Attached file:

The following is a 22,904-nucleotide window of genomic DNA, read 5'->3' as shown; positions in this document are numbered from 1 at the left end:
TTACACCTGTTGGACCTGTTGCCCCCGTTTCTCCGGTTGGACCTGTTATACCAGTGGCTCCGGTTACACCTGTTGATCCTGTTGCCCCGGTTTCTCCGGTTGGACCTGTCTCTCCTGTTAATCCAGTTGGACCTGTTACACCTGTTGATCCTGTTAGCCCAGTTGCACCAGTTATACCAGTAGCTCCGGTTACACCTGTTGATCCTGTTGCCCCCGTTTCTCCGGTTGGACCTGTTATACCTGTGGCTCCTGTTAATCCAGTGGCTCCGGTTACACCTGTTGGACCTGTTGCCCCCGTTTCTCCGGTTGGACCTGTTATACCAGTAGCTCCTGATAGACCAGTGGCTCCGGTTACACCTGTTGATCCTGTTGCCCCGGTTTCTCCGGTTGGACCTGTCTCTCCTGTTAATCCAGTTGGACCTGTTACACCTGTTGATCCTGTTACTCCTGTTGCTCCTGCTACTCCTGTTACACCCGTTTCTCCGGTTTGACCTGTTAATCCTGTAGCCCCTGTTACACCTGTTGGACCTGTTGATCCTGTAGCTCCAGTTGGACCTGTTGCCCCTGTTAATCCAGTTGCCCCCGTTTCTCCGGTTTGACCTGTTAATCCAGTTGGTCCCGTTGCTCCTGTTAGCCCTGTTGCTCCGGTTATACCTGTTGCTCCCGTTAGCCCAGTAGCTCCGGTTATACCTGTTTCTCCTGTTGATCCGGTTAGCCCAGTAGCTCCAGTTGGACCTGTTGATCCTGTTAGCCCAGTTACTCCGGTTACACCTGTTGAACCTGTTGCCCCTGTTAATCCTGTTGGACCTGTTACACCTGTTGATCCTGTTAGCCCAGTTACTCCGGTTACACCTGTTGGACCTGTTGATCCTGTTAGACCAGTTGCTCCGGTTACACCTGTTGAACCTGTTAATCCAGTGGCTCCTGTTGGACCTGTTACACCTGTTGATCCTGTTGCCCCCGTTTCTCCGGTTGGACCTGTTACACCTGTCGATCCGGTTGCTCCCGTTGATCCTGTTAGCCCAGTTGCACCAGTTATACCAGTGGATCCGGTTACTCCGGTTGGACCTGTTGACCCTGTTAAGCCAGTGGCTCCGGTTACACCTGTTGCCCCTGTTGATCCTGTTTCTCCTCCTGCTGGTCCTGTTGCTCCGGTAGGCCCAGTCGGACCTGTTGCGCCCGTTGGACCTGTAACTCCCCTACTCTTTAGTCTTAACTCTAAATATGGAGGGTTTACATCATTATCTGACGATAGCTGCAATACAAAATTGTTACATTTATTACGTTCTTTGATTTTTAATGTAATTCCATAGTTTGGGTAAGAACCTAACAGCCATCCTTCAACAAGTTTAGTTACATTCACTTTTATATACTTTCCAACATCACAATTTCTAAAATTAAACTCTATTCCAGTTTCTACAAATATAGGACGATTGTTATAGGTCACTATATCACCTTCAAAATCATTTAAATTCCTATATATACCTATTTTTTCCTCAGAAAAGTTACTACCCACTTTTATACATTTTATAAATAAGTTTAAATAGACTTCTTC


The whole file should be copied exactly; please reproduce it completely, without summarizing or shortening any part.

The following is a 22,904-nucleotide window of genomic DNA, read 5'->3' as shown; positions in this document are numbered from 1 at the left end:
TTACACCTGTTGGACCTGTTGCCCCCGTTTCTCCGGTTGGACCTGTTATACCAGTGGCTCCGGTTACACCTGTTGATCCTGTTGCCCCGGTTTCTCCGGTTGGACCTGTCTCTCCTGTTAATCCAGTTGGACCTGTTACACCTGTTGATCCTGTTAGCCCAGTTGCACCAGTTATACCAGTAGCTCCGGTTACACCTGTTGATCCTGTTGCCCCCGTTTCTCCGGTTGGACCTGTTATACCTGTGGCTCCTGTTAATCCAGTGGCTCCGGTTACACCTGTTGGACCTGTTGCCCCCGTTTCTCCGGTTGGACCTGTTATACCAGTAGCTCCTGATAGACCAGTGGCTCCGGTTACACCTGTTGATCCTGTTGCCCCGGTTTCTCCGGTTGGACCTGTCTCTCCTGTTAATCCAGTTGGACCTGTTACACCTGTTGATCCTGTTACTCCTGTTGCTCCTGCTACTCCTGTTACACCCGTTTCTCCGGTTTGACCTGTTAATCCTGTAGCCCCTGTTACACCTGTTGGACCTGTTGATCCTGTAGCTCCAGTTGGACCTGTTGCCCCTGTTAATCCAGTTGCCCCCGTTTCTCCGGTTTGACCTGTTAATCCAGTTGGTCCCGTTGCTCCTGTTAGCCCTGTTGCTCCGGTTATACCTGTTGCTCCCGTTAGCCCAGTAGCTCCGGTTATACCTGTTTCTCCTGTTGATCCGGTTAGCCCAGTAGCTCCAGTTGGACCTGTTGATCCTGTTAGCCCAGTTACTCCGGTTACACCTGTTGAACCTGTTGCCCCTGTTAATCCTGTTGGACCTGTTACACCTGTTGATCCTGTTAGCCCAGTTACTCCGGTTACACCTGTTGGACCTGTTGATCCTGTTAGACCAGTTGCTCCGGTTACACCTGTTGAACCTGTTAATCCAGTGGCTCCTGTTGGACCTGTTACACCTGTTGATCCTGTTGCCCCCGTTTCTCCGGTTGGACCTGTTACACCTGTCGATCCGGTTGCTCCCGTTGATCCTGTTAGCCCAGTTGCACCAGTTATACCAGTGGATCCGGTTACTCCGGTTGGACCTGTTGACCCTGTTAAGCCAGTGGCTCCGGTTACACCTGTTGCCCCTGTTGATCCTGTTTCTCCTCCTGCTGGTCCTGTTGCTCCGGTAGGCCCAGTCGGACCTGTTGCGCCCGTTGGACCTGTAACTCCCCTACTCTTTAGTCTTAACTCTAAATATGGAGGGTTTACATCATTATCTGACGATAGCTGCAATACAAAATTGTTACATTTATTACGTTCTTTGATTTTTAATGTAATTCCATAGTTTGGGTAAGAACCTAACAGCCATCCTTCAACAAGTTTAGTTACATTCACTTTTATATACTTTCCAACATCACAATTTCTAAAATTAAACTCTATTCCAGTTTCTACAAATATAGGACGATTGTTATAGGTCACTATATCACCTTCAAAATCATTTAAATTCCTATATATACCTATTTTTTCCTCAGAAAAGTTACTACCCACTTTTATACATTTTATAAATAAGTTTAAATAGACTTCTTC